Private label product has become a critical differentiator for mass merchants over the last few years. Amazon, Target and Walmart have all stepped up their owned brand offerings to give customers a better reason to shop exclusively with them and to protect their own margins.
The strategy has been a prominent part of Target's "cheap chic" merchandise playbook. Since 2016, Target has launched 20 private label brands in apparel, home decor, electronics and personal care.
The company's first major success story was Cat & Jack, a children's apparel line that launched in 2016. The brand has also experimented with a baby box subscription service, which helped propel it to a milestone few Target private label brands have achieved – its sales exceeded $2 billion in a little over a year. Additionally, at a media event in New York in October, CEO Brian Cornell announced that year-old women's brand A New Day has delivered over $1 billion in total sales.
The success of these brands has helped cement private label as a priority for Target on its quest to revamp its stores and digital presence with a $7 billion investment. Over the last year, the company has steadily launched brand after brand in key categories.
Here's a look at those eight brands and why they're worth keeping an eye on.
In an effort to freshen up its apparel assortment, the mass merchant kicked off the year with a women's lifestyle denim brand, Universal Thread. While the brand is "grounded" in denim, it also includes dresses, tops, shoes and accessories all priced between $5 and $39.99.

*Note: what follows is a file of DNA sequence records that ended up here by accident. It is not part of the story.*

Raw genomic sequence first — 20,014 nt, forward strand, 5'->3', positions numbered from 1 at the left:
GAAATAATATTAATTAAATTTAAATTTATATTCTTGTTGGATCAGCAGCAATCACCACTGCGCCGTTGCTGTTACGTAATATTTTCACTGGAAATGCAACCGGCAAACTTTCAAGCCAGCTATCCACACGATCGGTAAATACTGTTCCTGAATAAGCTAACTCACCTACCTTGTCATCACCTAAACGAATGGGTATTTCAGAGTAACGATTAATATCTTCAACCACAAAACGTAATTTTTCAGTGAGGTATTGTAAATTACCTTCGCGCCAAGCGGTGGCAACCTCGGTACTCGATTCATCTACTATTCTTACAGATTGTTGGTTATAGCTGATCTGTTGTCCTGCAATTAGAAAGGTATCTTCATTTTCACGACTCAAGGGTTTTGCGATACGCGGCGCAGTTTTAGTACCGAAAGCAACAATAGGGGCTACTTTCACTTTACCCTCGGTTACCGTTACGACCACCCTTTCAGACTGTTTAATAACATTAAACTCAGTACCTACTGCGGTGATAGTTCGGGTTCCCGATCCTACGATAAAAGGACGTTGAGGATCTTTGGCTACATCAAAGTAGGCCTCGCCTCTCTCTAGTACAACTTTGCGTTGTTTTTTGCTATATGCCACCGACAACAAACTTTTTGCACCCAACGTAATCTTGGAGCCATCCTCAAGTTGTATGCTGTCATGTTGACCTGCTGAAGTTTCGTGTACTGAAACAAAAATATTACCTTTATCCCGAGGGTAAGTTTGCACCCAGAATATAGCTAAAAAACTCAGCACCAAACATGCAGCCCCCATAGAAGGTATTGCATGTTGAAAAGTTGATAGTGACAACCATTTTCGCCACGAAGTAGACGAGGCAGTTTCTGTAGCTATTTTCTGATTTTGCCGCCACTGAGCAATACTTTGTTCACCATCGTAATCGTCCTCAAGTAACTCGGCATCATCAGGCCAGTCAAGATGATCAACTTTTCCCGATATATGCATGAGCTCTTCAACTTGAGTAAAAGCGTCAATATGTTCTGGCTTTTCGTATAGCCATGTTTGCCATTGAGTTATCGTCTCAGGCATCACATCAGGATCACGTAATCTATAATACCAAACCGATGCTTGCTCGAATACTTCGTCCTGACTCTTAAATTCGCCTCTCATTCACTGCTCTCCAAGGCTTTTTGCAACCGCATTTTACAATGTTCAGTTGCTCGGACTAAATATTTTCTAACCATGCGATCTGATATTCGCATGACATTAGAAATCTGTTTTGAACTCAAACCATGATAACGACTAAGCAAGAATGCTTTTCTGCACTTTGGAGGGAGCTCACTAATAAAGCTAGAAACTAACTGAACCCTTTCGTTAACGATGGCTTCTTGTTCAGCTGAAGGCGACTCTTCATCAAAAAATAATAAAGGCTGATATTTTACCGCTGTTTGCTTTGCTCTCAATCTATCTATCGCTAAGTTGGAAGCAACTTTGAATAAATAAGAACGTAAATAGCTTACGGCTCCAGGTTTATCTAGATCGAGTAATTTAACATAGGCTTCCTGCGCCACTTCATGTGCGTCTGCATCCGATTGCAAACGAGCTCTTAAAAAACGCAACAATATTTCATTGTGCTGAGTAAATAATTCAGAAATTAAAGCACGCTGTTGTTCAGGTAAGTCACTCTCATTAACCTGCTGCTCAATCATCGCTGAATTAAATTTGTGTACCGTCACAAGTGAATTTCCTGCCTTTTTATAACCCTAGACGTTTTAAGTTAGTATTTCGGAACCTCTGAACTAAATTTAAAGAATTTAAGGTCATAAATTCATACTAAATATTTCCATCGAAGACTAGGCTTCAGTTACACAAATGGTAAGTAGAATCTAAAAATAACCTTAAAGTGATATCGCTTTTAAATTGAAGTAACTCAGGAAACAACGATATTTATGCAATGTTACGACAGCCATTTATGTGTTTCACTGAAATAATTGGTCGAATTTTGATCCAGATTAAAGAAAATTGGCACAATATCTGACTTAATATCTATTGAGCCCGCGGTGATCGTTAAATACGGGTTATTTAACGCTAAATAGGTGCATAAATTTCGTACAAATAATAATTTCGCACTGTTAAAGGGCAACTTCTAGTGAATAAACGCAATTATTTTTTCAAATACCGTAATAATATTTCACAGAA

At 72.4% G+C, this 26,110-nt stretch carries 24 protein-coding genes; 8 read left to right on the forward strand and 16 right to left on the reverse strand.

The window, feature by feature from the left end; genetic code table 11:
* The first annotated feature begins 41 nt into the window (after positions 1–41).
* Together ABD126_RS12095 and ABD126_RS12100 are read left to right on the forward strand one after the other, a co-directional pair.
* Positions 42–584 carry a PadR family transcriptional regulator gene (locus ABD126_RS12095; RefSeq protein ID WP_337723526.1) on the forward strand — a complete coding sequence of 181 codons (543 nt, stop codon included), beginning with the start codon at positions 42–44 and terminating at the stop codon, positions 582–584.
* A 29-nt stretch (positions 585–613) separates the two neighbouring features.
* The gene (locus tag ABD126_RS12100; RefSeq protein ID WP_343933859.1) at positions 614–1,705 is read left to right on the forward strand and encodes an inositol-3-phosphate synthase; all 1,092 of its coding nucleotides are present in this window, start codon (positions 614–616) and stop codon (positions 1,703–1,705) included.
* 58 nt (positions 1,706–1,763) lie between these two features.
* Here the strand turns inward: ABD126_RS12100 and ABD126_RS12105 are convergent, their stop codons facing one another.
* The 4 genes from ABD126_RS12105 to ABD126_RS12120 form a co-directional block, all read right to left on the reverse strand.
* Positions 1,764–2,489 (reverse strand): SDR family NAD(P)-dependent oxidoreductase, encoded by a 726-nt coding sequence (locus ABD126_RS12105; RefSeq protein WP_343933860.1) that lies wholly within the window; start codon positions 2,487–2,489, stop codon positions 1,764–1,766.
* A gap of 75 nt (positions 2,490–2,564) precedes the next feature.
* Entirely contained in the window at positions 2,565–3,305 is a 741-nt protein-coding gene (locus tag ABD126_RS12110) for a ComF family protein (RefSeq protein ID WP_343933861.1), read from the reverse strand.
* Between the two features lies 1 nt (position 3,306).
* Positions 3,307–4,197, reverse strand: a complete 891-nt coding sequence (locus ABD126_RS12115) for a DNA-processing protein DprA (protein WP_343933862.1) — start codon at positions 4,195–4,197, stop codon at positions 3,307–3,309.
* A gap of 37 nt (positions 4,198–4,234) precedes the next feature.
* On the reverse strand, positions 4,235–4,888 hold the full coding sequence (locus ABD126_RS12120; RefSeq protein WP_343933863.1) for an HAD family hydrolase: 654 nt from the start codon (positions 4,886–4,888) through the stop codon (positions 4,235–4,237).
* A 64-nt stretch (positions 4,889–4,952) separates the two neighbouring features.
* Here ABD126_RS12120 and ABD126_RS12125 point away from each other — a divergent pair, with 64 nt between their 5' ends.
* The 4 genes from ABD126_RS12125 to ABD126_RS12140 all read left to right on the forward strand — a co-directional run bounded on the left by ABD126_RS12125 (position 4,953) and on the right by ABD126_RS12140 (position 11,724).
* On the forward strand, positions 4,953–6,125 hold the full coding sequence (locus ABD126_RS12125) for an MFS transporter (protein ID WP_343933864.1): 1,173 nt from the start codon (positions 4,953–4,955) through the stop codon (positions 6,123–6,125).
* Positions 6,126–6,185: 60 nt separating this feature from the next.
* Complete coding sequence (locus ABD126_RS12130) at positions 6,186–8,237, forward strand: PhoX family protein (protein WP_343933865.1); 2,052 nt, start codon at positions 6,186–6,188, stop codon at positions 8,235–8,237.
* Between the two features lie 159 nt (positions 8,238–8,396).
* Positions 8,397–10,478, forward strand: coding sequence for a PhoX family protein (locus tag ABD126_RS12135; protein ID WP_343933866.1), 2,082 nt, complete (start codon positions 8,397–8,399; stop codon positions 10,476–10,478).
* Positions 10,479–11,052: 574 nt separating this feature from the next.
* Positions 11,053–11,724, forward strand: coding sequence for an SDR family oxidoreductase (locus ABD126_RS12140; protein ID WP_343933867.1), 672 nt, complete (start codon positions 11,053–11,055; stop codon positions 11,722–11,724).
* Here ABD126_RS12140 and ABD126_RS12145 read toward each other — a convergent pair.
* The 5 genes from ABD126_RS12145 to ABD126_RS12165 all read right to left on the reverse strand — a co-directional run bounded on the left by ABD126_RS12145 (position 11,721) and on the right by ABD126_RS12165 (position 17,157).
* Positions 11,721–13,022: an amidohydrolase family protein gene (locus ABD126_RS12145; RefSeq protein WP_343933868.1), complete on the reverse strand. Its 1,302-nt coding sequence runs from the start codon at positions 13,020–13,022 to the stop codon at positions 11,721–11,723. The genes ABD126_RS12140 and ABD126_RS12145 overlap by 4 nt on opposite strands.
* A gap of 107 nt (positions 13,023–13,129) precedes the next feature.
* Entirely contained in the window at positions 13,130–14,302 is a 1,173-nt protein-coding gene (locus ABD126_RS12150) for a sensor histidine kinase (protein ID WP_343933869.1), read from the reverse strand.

The brand was also the first to offer a size range between 00-26W, Target chief merchandising officer Mark Tritton said in a company blog post. It's also priced about 10% lower than the rest of its assortment, he also said, adding that those decisions were made based off of learnings from other private label apparel brands like A New Day.
The making of Opalhouse involved flights to Paris, Lisbon and Mallorca to inspire the design team to build a new "eclectic" home decor line, Opalhouse, which incorporates "pressed glass, jewel-tone silks and velvets." The line, announced in February, features more than 1,300 products in bedding, bath, decor, tabletop and furniture, with most items priced under $30.
The brand is part of a bigger private label push into the home category, which also includes the introduction of Project 62 (which launched in Sept. 2017) and Hearth & Hand with Magnolia (which debuted in Nov. 2017). In the home decor category, the company has said its mission is to "help bring [shoppers'] Pinterest-worthy home design dreams to life." While Pinterest wants to enable consumers to curate their lifestyle, Target is hoping to do it for them with lines like Opalhouse that tap into "authentic" artistry while remaining reasonably priced.
This summer, Target launched its first consumer electronics private label brand, Heyday, offering over 150 tech accessories like speakers, headphones, phone cases and chargers priced between $20 and $60. The move was a step into Amazon's territory. The e-commerce giant's AmazonBasics line has been a top seller of batteries, chargers and other basics. Target's line, fitting with its style, made a conscious effort to offer an assortment that merges "functional," "fashion" and "fun" with monochromatic designs and "luxe accents."
So far it's resonating with consumers, Tritton told Forbes in August, adding that the company is thinking of adding more categories. The line is also a move specifically geared at relating to the Gen Z and millennial shopper, Tritton previously said. That's an increasingly important age demographic for Target and really anyone in retail, considering their growing purchasing power.